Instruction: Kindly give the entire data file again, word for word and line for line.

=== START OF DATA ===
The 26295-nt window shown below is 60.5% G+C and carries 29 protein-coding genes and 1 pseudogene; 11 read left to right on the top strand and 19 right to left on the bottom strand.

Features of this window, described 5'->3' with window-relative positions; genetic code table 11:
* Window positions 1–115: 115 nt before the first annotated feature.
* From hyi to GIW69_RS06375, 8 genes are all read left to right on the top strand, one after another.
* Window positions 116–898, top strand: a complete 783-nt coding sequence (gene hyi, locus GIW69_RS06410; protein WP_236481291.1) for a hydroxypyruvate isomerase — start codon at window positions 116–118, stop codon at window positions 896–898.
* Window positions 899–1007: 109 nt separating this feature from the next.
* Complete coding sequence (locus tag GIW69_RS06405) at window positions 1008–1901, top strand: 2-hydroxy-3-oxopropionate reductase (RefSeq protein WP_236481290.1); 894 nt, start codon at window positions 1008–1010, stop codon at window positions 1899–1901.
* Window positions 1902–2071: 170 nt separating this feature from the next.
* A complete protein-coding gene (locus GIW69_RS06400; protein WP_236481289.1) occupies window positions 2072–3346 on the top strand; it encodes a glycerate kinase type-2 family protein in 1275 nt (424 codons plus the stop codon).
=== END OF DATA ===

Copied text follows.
The 26295-nt window shown below is 60.5% G+C and carries 29 protein-coding genes and 1 pseudogene; 11 read left to right on the top strand and 19 right to left on the bottom strand.

Features of this window, described 5'->3' with window-relative positions; genetic code table 11:
* Window positions 1–115: 115 nt before the first annotated feature.
* From hyi to GIW69_RS06375, 8 genes are all read left to right on the top strand, one after another.
* Window positions 116–898, top strand: a complete 783-nt coding sequence (gene hyi, locus GIW69_RS06410; protein WP_236481291.1) for a hydroxypyruvate isomerase — start codon at window positions 116–118, stop codon at window positions 896–898.
* Window positions 899–1007: 109 nt separating this feature from the next.
* Complete coding sequence (locus tag GIW69_RS06405) at window positions 1008–1901, top strand: 2-hydroxy-3-oxopropionate reductase (RefSeq protein WP_236481290.1); 894 nt, start codon at window positions 1008–1010, stop codon at window positions 1899–1901.
* Window positions 1902–2071: 170 nt separating this feature from the next.
* A complete protein-coding gene (locus GIW69_RS06400; protein WP_236481289.1) occupies window positions 2072–3346 on the top strand; it encodes a glycerate kinase type-2 family protein in 1275 nt (424 codons plus the stop codon).